ICD utilizes an experiential education model, pairing hands-on learning and reflection to make diabetes a positive force in our lives.
When Caedon Kingdon, Operations Manager at Brigs Youth Sail Training and type one diabetic, reached out to us to see how we could collaborate this summer, we were excited to learn more!
Brigs is a charitable organization dedicated to building leadership, self-efficacy and self-esteem in youth 13-18, through the peer-to-peer delivery of challenging programs aboard our traditionally-rigged vessel. Add a ship full of type ones, and ICD diabetes education and we’ve got what we think is a winning combo!
We had some questions for Caedon before we head out on our inaugural Tall Ship Extreme Adventure this July. Find out how she manages diabetes while sailing and working a physically demanding job.
Q: Can you share a bit about your diagnosis? How you felt, how life changed? or didn’t!
A: I was fairly young, 9, when I was diagnosed and I didn’t really know what was going on for the first little while. I remember a social worker asking me how my friends would react to my new diagnoses and I burst into tears because I just arrived at the hospital and had no idea what was going on! Much of my life stayed the same really, my friends were very supportive and I got an insulin pump after the first year which helped a lot with managing my diabetes myself. I was (and still am sometimes) scared to give myself injections and the spring loaded cartridges made a big difference for me.
Q: What have you struggled with the most when it comes to diabetes?
A: I struggle a lot with my diabetes management, I have always had a difficult time remembering to test my blood sugar and bolus and mentally I’ve had a tough time coping with it.
Q: What are your biggest achievements or proudest moments in your diabetes journey?
A: I’ve always struggled with being told I can’t do something (I’m quite stubborn) so anytime a question of whether I can handle something arises I have always been quick to prove that I can take on the task! Whether it’s telling friends/family/strangers that “yes, I can eat that.” or traveling around Europe and sailing tall ships I’m proud I’ve always stood up to the task and kept an eye on my diabetes at the same time.
Q:What supports have you accessed to help you manage your diabetes?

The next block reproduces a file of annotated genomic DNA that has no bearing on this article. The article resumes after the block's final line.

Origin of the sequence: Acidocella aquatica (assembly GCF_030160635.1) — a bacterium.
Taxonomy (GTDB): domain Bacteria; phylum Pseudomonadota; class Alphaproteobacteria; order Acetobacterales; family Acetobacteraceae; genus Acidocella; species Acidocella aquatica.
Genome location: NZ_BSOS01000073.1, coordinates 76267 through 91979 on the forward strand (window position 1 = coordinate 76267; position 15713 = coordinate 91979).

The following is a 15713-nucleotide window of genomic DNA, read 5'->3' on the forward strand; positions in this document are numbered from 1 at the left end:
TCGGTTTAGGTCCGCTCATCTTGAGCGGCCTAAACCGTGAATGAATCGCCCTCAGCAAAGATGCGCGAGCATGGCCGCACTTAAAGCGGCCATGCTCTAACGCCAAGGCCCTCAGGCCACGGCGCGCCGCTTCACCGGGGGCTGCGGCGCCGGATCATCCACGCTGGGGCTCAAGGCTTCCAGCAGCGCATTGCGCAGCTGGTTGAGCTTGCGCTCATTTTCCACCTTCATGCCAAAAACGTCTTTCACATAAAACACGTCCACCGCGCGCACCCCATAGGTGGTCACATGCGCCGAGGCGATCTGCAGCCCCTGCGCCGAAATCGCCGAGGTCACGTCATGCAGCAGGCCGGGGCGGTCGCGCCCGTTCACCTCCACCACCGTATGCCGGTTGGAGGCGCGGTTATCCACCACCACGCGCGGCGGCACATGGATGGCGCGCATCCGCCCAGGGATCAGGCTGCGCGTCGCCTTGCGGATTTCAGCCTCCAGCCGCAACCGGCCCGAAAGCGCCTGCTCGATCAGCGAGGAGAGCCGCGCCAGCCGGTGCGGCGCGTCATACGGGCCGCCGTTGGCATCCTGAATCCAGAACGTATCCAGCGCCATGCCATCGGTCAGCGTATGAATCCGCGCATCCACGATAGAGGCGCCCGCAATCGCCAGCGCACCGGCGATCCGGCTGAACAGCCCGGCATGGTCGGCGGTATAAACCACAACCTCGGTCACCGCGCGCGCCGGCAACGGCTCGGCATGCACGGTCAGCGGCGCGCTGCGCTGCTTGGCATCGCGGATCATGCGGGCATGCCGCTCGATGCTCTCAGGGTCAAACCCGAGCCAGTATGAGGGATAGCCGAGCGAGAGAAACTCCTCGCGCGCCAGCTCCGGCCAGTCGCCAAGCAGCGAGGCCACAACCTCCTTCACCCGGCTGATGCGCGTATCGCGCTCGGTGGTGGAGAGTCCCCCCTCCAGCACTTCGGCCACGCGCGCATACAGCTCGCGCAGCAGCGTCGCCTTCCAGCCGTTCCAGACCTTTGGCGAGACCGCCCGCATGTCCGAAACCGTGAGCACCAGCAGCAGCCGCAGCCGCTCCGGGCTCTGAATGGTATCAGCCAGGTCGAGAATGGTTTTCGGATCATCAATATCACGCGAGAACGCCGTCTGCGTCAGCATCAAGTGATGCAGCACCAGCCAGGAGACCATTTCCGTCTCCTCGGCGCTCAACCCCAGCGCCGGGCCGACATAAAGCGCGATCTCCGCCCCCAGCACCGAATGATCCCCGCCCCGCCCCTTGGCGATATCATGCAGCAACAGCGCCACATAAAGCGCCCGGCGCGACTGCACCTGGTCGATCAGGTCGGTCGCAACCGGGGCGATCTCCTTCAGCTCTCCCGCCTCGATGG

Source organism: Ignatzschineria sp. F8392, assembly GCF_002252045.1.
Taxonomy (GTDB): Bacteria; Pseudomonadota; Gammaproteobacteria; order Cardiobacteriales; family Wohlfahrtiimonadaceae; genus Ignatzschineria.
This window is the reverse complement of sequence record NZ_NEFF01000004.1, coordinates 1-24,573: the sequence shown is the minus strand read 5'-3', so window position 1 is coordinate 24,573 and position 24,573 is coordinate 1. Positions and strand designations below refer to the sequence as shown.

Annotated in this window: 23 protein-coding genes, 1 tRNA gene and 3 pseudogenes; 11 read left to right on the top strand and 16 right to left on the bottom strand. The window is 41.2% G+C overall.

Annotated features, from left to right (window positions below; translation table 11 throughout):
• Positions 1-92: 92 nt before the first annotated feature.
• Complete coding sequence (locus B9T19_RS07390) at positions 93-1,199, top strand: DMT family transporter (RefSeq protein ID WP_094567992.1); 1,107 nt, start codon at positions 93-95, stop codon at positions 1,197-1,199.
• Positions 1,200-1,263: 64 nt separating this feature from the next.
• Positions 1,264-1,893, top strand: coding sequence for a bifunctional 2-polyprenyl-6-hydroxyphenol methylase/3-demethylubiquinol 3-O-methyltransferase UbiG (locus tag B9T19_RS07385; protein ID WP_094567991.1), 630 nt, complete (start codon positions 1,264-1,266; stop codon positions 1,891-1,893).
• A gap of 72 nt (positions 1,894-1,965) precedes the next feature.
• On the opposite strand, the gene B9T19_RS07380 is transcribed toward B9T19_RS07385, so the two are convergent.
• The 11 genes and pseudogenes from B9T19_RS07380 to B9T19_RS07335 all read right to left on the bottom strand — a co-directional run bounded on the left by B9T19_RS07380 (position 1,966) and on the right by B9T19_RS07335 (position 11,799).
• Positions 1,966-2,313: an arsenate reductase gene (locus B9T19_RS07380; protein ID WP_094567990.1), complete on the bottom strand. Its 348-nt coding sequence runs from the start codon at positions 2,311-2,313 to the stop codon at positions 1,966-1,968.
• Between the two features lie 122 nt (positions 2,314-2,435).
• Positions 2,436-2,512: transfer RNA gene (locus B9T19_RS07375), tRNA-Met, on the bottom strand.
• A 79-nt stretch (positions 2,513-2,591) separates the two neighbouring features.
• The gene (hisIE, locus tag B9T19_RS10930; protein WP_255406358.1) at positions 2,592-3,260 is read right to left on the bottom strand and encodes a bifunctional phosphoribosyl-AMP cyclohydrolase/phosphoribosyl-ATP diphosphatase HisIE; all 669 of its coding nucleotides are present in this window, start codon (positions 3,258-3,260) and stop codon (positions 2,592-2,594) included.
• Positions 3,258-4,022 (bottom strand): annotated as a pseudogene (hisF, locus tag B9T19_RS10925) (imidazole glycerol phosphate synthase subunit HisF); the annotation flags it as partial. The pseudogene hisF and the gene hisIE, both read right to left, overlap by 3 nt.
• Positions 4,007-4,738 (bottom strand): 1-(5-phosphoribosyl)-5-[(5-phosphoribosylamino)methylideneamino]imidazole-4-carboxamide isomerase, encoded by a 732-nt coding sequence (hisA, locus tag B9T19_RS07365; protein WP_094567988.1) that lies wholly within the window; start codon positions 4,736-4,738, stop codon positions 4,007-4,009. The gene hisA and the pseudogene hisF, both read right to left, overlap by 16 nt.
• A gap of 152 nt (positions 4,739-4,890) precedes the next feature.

A: This is more financial support than anything but I’ve been using the Assistive Devices program to help pay for my insulin pump supplies forever and it has been a huge help. I have also been privileged to access mental health support through St. Michael’s Hospital.
Q: What support do you wish you had in the beginning? Now?
A: I wish I was asked more questions by my doctors growing up. I really struggled with my mental health in high school, in particular in relation to my diabetes and it was never really followed up on or looked into when I mentioned it. I always suspected it was a cause for my high A1C numbers. It wasn’t until I switched hospitals that my doctor helped me look into the problems I had been facing.
Q: You have a demanding, 24 hour/day job on the ship. Does your t:slim X2 insulin pump with Control-IQ technology make daily life simpler?
A: Control IQ takes away the stress of constantly keeping an eye on my sugar during physical activity, especially when I have to spring into action when the weather gets rough.
Q: How does being “at sea” affect your management?
A: I have found being onboard the ship helps immensely with my diabetes management. Because of the rigid watch system I am always sitting down to eat at the same time and taking breaks at the same times as opposed to my life on shore of running around without much structure. I do have to be far more conscientious of lows however as life onboard can be extremely physically demanding.
Q: How do you support youth living with T1D when they sign up for a Brigs Youth Sailing program? What strategies would you share to make the sailing experience as smooth as possible?
A: I advise all T1Ds to sit down with me and discuss their management onboard before their trip. Our Captain and First Mate onboard have been trained in diabetes management and all of the crew are given training in medical emergencies and what to look for if someone has low blood sugar. For diabetics sailing with us, I would suggest lowering insulin levels before going on watch and setting up a new schedule for testing blood sugars that coincides with the watch system. Testing before or after every change of watch is a good way to keep on top of things. I also recommend bringing a waist bag or some kind of pouch to keep your testing kit or devices on hand. Going up and down the ladder to get to your bag (especially with low blood sugar) can be inconvenient and sometimes dangerous.
Q: One fun fact about yourself!
A: My middle name is Six and I have a twin sister who does not have T1D…oops that’s two.
Find out more about about our Tallship Extreme Adventure on our website.
Tandem Diabetes Care is a corporate sponsor of I Challenge Diabetes.